During my off days (once a week), i visited Hiroshima city, Miyajima, and Hamada. Hamada weren't on my list at first, but because the manager had to go there to settle some stuff, i had the opportunity to visit that place. He took me to Iwami Tatamigaura and then we drove all the way to Izumo-taisha.
Iwami Tatamigaura is so pretty! I just love being by the beach. I felt so rejuvenated! It's definitely a place worth going to.
It takes about 2 hours drive from Hamada to Izumo-taisha, but it's a coastal highway, so it's really pretty. We passed by many rice fields too. I just love road trips so much!
Izumo-taisha is one of the most ancient and important Shinto shrines in Japan, It's said to be oldest Shinto shrine in Japan. I can't believe i didn't know about it. So glad that my manager brought me there.
Overall, wwoofing at Zousan cafe was pretty rewarding for me. The owner is a very funny and entertaining guy. I had lots of fun drinking, chating, and singing with the team. This is kinda like a place where people work extremely hard but play extremely hard too. haha.
Click here if you would like to read an overview of my 2 weeks vacation in Southen Taiwan
I guess everyone who visit Hiroshima City would definitely not miss the Peace Memorial Museum. It's actually the reason why i chose to wwoof at Hiroshima. I've always been interested in History.
But It wasn't as good as i expected it to be, probably because i went there at the wrong timing, it was so crowded that i had a hard time seeing the exhibts.
The Peace Memorial Park is huge; pretty nice to walk around. But visiting places like this always bring one's mood down. Well, it's really about learning from history and not letting horrible things happen again.
I also went to Hiroshima Castle. But honestly, it was alright... I guess after seeing Himeji Castle, other castles just look fine to me. haha.
That's all i did at Hiroshima city actually. haha.
I recently met a lady who live in Hiroshima and has a blog that is all about Hiroshima (attractions, food, events etc). I found out from her that there's a huge waste incineration plant there that is extremely informative. I wish i knew that earlier. So do check out her blog about Hiroshima if you are planning to go there.
Miyajima is famous for it's "floating shrine", which is a World Heritage Site. There are many deers there wandering freely around the streets and parks, just like Nara, but the deers there seems much skinner compared to those at Nara.
To get there, simply take a JR to Miyajimaguchi Station, and from there take the ferry to Miyajima (10mins, 170yen each way).
Don't missed Itsukushima Shrine, I find it really pretty, but i heard it's even nicer when the tide is high.
Miyajima is also famous for it's mountain top view at Mt Misen, which i didn't manage to go because i didn't have enough time. But I highly encourage you to do so, hiking is so rewarding.
Simply walking around the island is good enough for me. It's a pretty island!
Oh i had a super good but rather expensive ice cream (500 yen) when i was there! The ice cream cone is so delicious! It kinda taste like the 白色恋人cookie, which i love so much! You can find it in other parts of Japan too. Best ice cream i had so far.
That's about it! Have fun!
This is where i had my best wwoofing experience out of all. It's also the only place that i didn't pre-plan. I got to know about this place from a taiwanese wwoofer that i met at my Hiroshima wwoofing place. When she told me how environmentally-friendly the owner of this place is, I had a very strong feeling that i will be able to click with the host very well. Which was true! :)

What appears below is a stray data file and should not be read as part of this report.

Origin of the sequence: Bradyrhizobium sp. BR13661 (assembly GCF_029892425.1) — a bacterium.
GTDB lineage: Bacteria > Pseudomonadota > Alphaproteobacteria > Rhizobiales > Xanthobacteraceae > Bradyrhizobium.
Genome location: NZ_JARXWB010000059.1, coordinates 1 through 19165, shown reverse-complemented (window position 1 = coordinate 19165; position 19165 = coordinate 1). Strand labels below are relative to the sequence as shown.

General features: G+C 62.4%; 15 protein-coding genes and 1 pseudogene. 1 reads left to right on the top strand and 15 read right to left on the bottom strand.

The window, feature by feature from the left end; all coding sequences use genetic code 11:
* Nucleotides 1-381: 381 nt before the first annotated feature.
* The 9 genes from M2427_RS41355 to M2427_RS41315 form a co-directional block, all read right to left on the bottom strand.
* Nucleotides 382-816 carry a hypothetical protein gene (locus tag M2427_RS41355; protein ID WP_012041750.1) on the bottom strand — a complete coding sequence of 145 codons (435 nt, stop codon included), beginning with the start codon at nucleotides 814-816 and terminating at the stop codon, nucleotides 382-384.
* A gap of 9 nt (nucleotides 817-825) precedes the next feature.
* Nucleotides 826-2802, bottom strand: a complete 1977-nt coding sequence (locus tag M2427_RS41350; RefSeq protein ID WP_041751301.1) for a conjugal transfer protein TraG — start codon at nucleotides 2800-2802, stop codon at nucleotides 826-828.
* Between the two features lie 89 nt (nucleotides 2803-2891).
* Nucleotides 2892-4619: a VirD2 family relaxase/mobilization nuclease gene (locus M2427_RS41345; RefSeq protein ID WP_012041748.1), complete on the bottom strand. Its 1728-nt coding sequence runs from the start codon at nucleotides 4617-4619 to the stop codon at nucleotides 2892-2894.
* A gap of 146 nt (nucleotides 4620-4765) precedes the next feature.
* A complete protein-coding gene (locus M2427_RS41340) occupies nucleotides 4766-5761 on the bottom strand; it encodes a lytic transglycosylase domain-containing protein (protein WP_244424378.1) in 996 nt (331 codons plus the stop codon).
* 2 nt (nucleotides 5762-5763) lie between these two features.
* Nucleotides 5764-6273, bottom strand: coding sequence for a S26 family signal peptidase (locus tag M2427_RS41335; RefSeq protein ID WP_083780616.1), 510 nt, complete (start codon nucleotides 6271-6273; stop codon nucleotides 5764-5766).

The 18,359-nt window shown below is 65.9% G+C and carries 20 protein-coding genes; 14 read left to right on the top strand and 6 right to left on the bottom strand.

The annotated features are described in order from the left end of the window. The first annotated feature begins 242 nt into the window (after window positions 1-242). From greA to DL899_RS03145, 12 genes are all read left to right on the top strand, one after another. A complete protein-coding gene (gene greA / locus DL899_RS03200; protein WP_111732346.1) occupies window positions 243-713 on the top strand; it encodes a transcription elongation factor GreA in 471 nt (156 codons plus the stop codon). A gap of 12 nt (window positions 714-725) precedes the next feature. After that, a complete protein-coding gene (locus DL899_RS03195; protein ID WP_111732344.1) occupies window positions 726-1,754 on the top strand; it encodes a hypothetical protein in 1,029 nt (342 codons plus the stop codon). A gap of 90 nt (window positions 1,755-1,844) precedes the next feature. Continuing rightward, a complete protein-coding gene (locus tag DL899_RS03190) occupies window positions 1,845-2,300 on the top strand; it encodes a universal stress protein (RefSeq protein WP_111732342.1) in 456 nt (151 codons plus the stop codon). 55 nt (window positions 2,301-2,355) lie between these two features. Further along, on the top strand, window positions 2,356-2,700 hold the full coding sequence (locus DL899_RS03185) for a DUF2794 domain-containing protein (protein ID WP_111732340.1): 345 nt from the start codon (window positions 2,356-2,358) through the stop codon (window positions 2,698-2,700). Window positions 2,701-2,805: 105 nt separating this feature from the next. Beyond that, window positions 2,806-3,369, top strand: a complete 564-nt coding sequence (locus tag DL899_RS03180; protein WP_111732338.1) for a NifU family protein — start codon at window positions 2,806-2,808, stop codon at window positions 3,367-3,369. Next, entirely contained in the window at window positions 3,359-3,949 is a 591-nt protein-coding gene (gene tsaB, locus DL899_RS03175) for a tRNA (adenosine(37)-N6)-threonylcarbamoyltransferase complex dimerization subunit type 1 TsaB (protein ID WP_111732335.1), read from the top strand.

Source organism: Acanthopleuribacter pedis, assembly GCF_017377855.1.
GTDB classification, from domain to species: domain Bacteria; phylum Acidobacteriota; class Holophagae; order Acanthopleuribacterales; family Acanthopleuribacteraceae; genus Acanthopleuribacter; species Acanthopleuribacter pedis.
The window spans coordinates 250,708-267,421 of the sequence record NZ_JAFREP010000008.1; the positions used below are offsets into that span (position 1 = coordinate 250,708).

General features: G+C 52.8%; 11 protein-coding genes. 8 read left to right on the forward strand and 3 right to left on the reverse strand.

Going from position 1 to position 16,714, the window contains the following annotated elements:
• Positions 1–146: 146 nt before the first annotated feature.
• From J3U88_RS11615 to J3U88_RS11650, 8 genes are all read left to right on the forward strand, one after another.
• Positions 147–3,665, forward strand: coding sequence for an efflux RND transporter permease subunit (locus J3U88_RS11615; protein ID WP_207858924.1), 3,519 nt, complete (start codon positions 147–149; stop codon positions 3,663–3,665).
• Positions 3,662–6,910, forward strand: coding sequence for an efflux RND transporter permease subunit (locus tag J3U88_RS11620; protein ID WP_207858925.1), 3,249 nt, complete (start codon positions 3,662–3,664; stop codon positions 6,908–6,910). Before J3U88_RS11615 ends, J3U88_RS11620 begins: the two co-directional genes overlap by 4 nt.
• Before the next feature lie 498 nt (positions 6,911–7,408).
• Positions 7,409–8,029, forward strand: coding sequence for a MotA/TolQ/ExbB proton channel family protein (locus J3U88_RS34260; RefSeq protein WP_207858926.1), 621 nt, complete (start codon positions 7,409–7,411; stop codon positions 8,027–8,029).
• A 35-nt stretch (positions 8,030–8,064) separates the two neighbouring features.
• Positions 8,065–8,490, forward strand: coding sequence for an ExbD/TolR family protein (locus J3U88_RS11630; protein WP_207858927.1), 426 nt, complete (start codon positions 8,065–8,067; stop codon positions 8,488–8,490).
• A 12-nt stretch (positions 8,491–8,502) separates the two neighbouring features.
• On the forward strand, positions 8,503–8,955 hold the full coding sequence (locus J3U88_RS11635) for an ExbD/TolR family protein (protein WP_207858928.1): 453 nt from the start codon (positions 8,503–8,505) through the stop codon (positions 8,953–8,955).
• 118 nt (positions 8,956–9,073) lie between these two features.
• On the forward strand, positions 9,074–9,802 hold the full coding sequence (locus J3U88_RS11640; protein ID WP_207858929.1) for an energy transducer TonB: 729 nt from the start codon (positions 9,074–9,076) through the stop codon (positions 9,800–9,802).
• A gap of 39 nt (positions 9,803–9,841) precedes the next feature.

Another reason for going there was because i really wanted to go to Kamikatsu, a zero waste town, but i had a hard time finding a way to get there (it's a very small town in quite a secluded area). I was secretly hoping that the owner of this place will take me there, since he is so environmentally conscious, he probably will be keen to visit a zero-waste town too. That's what i thought back then. haha. And yes, he did brought me there :D
My Kagawa host is a musician who plays the Djembe and he's really good at it. He owns an event hall which he frequently hold concerts at; farm, and 2 guest houses. I got to experience so much during my 2 weeks there! The main tasks that were required includes feeding his animals (cats, dogs, goats, and chickens, rabbit), weeding his garden, harvesting food from his mini farm, making beer, and cleaning the house.
One thing i like about him is that he will always try to give you tasks that you like to do. "What are you good at or what do you like to do?", that was what he asked me right at the beginning. I told him that i like photography so he assigned me to help him take pictures of his newly renovated guest houses.
I was also assigned to do some art and craft, craving the guest house's signboard with my very novice skill.
I helped out with 2 events during my stay there, a music event and a free food event where i shared about my working experience at The Food Bank Singapore.
There were a couple of times that he had outside gigs to attend to, and most of the time he will take wwoofers along. It's really fun to be attending so many interesting events/concerts.
He also organised regular drum workshops and the best thing is wwoofers can join in too! We also had an opportunity to perform with him once! It was so stressful but fun!
I love how his place is filled with so much positive energy. He is extremely concern about the wellness of the people around him and emphasizes a lot about being happy. I met 3 other wwoofers when i was there and we had so much fun together!
I like working with him so much that i'm actually heading back there soon to officially work for him. haha. Sooooo i hope to see you there! I'm sure you will have lots of fun especially with me around. HAHA. ;)
Kagawa is famous for UDON! The udon there is so chewy and it cost only about 350 yen! Normally i can only buy food from the convenient store with 350yen, so it was really awesome to be able to sit down in a nice food store and enjoy a bowl of delicious udon. The best udon i had was a from a store called 吾里丸 located at 1 Chome-3-12 Miyawakicho, Takamatsu, Kagawa Prefecture 760-0005. Their famous butter udon is so tasty! Love it!